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Road safety as context for the secondary curriculum (archived)

These four case studies show how secondary teachers created or trialled resources that use road safety ideas and action to add relevance and depth to learning areas.

These case studies illustrate how schools have explored road safety aligned with the New Zealand Curriculum and are intended for both primary and secondary students, years 9 and 10 (junior secondary school).

NZTA: Guidelines for assessing road safety education for young people

This document provides schools with useful questions to interrogate the efficacy of road safety education initiatives/interventions and programmes being offered to their school and community.

Mathematics and statistics: Investigating vehicle stopping distances

Year 10 students undertake a statistical enquiry cycle which gets them discussing safe speeds.

Visual Arts: designing posters with impact

Arts students design and produce posters with their own safety messages aimed at the iPod generation.

English: Creating persuasive texts as passengers

Secondary students explore the journeys they make as passengers and write persuasively about the need for safe decisions.

Science: The forces involved in safe stopping

Students get hands-on when learning about forces in the context of safe road travel.

English: Creating persuasive texts as passengers

Secondary students explore the journeys they make as passengers and write persuasively about the need for safe decisions.

Interviewees: Karen Melhuish, consultant writer, and Nigel Mitchell, Lead teacher trialler at Tawa High School.

Tawa College poster image.


The unit we developed is called “We Travel Together”. The focus was on the journeys that students took and who they travelled with and why.

The unit of work is deeply embedded in the curriculum. It has a rightful place in the English curriculum and at the same time it focuses on a clear road safety outcome. It’s not an add-on.

The big road safety idea was that passengers could impact on all decisions taken in cars (for example, use of seatbelts, driver tiredness, lowering distractions), whether or not they are drivers. The focus for English was on understanding and using persuasive texts (oral, written, visual) to achieve an outcome.

We were looking for an end result where students could have a positive impact on levels of risk in their own journeys. It was about students engaging deeply in a context and then being able to do something with the understandings they gained. We wanted them to be able to generalise, make recommendations persuasively, and speak up as passengers when appropriate.

Citizen and community focuses are important, not just road safety messages. The big challenge was to make it meaningful for students, not just road safety lip service. The breadth of the design enabled each student to find something relevant for them.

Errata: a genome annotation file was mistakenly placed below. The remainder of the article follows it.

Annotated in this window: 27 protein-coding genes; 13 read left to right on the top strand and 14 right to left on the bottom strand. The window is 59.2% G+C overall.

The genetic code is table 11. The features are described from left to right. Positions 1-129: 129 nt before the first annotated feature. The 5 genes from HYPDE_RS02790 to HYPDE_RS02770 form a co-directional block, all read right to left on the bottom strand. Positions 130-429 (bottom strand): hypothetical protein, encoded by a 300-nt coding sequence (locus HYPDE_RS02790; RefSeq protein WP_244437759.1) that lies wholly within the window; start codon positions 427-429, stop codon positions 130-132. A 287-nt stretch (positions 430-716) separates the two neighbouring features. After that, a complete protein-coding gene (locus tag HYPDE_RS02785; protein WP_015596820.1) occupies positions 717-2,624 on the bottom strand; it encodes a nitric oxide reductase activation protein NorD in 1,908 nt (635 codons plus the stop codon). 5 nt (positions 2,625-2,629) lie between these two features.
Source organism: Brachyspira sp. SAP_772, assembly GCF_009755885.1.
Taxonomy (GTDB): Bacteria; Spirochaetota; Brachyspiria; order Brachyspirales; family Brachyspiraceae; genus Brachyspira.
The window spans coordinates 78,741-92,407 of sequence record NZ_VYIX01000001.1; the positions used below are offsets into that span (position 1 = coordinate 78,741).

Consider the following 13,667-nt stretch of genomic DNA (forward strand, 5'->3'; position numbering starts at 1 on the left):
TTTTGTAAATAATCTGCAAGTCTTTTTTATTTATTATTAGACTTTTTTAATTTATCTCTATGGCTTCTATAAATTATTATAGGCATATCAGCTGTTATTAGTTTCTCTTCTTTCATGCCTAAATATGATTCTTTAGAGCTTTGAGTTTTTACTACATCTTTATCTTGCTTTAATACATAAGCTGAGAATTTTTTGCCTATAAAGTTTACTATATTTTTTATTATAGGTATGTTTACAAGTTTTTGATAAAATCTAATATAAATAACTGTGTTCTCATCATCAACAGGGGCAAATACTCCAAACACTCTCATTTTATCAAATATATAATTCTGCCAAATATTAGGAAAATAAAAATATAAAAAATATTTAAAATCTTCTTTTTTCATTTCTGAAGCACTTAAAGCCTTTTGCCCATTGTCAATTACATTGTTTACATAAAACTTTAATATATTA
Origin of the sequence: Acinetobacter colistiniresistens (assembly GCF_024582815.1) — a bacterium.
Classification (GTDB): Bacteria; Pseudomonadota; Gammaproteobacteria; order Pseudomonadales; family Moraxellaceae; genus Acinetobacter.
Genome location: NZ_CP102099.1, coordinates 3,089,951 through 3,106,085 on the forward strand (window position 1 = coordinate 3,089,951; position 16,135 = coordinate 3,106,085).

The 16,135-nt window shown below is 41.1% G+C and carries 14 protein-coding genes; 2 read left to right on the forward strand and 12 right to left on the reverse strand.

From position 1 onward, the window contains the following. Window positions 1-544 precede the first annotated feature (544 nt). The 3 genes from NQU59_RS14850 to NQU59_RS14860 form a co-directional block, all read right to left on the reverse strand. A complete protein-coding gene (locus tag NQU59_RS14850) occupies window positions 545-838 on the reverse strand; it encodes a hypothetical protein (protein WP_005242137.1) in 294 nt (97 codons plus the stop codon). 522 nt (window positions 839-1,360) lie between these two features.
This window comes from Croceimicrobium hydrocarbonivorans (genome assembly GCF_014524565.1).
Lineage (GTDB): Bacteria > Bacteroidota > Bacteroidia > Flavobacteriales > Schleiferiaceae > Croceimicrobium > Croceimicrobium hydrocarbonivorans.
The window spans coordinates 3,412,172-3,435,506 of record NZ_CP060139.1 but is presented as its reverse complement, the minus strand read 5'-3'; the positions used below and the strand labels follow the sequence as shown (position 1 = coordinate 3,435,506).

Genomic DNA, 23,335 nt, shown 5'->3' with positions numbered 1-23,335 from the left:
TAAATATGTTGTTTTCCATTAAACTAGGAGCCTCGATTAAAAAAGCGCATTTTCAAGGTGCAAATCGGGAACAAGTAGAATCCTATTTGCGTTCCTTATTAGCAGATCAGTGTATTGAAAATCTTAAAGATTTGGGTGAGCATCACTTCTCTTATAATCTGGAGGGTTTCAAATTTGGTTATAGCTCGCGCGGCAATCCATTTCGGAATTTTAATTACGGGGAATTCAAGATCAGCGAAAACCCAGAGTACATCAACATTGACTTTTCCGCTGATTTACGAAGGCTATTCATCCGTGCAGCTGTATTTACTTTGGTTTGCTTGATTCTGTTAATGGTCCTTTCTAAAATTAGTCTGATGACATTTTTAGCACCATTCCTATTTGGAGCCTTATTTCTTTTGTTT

The unit was carefully planned and explicit about effective pedagogy, values, key competencies, and learning area content. The SOLO Taxonomy, a model of levels of understanding, is used as a scaffold behind the scenes to structure questions and ensure a deep learning focus. The unit not only encourages, but demands deep thought. Things that are deeply learnt are more likely to endure over time and lead to changed actions.

We started by looking at students’ own journeys, what it meant to be a passenger in a car at age 14 and how much influence students had over various people who drove them (friends, parents, other students’ parents, boyfriends). We also examined texts (oral, written, visual) that were trying to persuade students to do something.

We developed research questions to investigate and students used the SOLO Taxonomy to critique the quality of their questions. Students examined what others had been saying via selected web material put together on LiveBinders, a web tool that displays selected websites on tabs. They used Google Docs to put their ideas together and teachers provided feedback on them via Google Docs.

There were many opportunities for students to make a persuasive point. They used a range of media, for example, stop-frame animations, posters, essays and multimedia presentations. They focused on their ability to influence the most important road safety issues for them, within the broader theme of being a passenger; for example:

  • their parents being tired
  • distractions like putting on make-up in the car
  • being uncomfortable with the driver’s speed.

What’s surprising is the number of variations students came up with.

At the end of the unit, students were required to produce a persuasive text that would have an impact. They learnt that it is okay to ask someone to slow down. They learnt that it is easier to give some people the message than others and they practised giving messages in situations that might be harder – for example, another student’s parent. Students believed telling another student’s parent something about their driving might be harder to recover from if something went wrong, because the relationship was not so close. They learnt to make “I” statements – for example, “I feel uncomfortable…” – to enhance the likelihood the driver might respond positively to their suggestion.

With teenagers you have to be able to get past the “I know this stuff and/or it’s not that relevant to me because I’m invincible” attitude. Choosing a broad and relevant theme and working through an inquiry process with peers helps embed learning and change behaviours and attitudes.

PDF icon. NZTA Education Portal News - issue 6-2 (PDF, 512 KB)

Published on: 04 Oct 2012